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What NOT To Do After Injury Or Muscle Strain

In the period following a muscle strain, there are a few mistakes people commonly make. At very least this can lead to a delay in healing times, but more worrying than that is that it can actually make the injury worse. Here are a few of the most common mistakes.

Applying HARM

Most of us are aware of the recommended treatment in the early stages of an acute injury is RICE, (Rest, Ice, Compression, and Elevation.) The acronym HARM is less well known and is used to remember the things you shouldn’t do after an injury. This stands for applying heat, drinking alcohol, running or massage. All of these activities can increase swelling, pain and increase the damage of the injury in the first 48-72 hours.


After a muscle strain, the damaged fibres slowly begin to heal and reattach to each other. This process can be quite fragile and during the early stages, aggressive stretching of recovering tissue can impair healing or even lead to more straining. While gentle stretching a few days after the injury can have a positive effect, you should check with your health professional to ensure you’re not stretching too far and causing further damage.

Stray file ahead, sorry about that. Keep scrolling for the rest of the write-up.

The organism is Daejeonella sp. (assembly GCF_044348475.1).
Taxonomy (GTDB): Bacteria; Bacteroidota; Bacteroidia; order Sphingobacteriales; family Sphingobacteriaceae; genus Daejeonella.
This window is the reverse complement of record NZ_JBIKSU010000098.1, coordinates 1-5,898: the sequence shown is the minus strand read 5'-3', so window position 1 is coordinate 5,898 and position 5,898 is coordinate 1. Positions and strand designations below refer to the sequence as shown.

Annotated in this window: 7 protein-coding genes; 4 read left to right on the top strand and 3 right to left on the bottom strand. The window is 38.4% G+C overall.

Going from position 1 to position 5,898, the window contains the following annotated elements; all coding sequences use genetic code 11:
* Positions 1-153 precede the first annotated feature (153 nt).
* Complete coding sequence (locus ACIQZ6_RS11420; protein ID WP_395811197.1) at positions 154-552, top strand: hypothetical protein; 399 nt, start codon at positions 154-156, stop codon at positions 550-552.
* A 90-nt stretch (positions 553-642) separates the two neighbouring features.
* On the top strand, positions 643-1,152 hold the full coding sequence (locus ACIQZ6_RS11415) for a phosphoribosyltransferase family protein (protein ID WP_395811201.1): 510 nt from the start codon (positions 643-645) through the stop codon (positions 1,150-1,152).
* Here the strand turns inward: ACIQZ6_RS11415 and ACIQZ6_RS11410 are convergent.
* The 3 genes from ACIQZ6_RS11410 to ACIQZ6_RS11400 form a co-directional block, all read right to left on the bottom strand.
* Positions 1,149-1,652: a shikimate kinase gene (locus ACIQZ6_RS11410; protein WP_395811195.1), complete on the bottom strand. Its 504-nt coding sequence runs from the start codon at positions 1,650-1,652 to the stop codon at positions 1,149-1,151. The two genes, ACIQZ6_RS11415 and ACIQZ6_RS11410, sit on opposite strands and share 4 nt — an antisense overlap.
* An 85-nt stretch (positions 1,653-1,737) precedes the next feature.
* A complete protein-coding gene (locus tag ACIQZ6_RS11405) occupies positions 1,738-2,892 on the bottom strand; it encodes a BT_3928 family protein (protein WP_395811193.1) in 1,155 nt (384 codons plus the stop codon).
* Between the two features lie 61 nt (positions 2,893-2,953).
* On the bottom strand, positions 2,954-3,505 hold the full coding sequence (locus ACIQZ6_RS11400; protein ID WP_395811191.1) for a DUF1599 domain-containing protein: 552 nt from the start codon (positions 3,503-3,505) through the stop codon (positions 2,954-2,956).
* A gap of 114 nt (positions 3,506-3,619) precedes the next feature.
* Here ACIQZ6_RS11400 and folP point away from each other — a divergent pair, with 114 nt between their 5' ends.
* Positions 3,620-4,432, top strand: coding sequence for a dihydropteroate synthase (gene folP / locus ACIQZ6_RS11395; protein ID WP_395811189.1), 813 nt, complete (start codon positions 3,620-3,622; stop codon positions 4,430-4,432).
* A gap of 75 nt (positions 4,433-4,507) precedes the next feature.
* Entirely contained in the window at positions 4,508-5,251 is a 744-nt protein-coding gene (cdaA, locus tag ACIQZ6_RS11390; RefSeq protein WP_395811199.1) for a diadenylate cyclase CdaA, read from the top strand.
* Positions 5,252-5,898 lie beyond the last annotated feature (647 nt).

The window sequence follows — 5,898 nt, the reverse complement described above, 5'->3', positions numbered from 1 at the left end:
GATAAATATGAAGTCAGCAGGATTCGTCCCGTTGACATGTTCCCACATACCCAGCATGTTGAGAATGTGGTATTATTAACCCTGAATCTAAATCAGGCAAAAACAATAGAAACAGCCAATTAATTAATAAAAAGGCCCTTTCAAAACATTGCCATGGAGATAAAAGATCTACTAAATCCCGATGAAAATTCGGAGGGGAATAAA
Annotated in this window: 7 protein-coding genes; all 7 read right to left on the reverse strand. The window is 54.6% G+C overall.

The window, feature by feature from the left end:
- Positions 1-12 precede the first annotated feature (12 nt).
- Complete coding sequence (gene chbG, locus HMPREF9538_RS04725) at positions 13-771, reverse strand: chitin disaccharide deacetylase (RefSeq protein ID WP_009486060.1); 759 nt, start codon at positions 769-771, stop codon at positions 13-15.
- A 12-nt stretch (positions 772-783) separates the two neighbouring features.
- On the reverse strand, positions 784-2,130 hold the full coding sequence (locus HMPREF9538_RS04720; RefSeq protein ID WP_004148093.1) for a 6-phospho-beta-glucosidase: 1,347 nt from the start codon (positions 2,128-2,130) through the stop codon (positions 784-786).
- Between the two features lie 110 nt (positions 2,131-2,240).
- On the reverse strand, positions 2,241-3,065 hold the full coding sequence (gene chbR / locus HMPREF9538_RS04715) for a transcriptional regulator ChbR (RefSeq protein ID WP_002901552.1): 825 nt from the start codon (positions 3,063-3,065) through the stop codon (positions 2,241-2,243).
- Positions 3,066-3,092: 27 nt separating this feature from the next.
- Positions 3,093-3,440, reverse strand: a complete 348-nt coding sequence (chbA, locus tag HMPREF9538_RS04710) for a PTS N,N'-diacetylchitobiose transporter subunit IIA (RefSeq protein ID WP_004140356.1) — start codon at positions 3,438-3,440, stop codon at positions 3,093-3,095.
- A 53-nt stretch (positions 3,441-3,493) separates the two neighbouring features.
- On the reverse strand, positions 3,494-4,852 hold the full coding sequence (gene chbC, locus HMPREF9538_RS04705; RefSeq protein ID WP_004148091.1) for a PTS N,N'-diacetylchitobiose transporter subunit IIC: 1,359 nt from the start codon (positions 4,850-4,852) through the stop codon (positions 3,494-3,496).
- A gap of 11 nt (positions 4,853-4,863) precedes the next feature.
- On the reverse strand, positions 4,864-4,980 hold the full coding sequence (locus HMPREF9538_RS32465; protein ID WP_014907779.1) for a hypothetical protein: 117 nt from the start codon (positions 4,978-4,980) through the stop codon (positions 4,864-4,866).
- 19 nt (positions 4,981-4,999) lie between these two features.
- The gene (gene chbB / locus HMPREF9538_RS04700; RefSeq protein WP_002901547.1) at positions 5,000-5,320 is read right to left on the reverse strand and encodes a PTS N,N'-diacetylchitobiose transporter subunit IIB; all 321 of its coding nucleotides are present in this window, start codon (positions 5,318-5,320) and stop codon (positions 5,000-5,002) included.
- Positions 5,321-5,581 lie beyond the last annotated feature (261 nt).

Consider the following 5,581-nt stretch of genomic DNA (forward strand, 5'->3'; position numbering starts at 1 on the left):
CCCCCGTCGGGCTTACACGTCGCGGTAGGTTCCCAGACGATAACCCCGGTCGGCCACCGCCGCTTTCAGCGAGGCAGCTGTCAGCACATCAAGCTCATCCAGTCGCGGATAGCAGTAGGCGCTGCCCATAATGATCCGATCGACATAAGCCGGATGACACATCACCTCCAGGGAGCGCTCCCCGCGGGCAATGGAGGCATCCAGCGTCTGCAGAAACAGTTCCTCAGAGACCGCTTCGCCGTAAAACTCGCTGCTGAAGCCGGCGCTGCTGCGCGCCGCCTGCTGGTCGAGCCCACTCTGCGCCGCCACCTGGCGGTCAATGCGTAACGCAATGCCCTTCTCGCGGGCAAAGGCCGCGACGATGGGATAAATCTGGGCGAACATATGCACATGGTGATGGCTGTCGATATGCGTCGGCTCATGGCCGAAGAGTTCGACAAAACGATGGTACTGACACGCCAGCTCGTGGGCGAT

Failing to see a health professional

The diagnosis of a muscle strain might seem straightforward, however, there might be more going on than you realise. Many conditions can mimic a muscle strain, or you may have suffered a strain due to an underlying weakness or pathology. Having your therapist confirm your muscle strain or identify another condition is vital to ensuring you recover fully. He/she is also able to identify any factors that could lead to further injury and is able to help restore your tissue to its previous level.

Returning to sport too early

One of the most confusing things about muscle strains is that often they become less painful while the tissues are still not completely healed. Many people suffer another strain simply because they return to sport too early. While you may feel as though your tissues are back to full strength, the muscle fibres can still be healing and be vulnerable to a strain. It is important to test your injury gradually, starting with gentle exercise and building up to high-intensity activities.

James specialises in guiding you through the recovery phase, to help restore strength, flexibility and control to your damaged muscle, keeping you injury free for the future.

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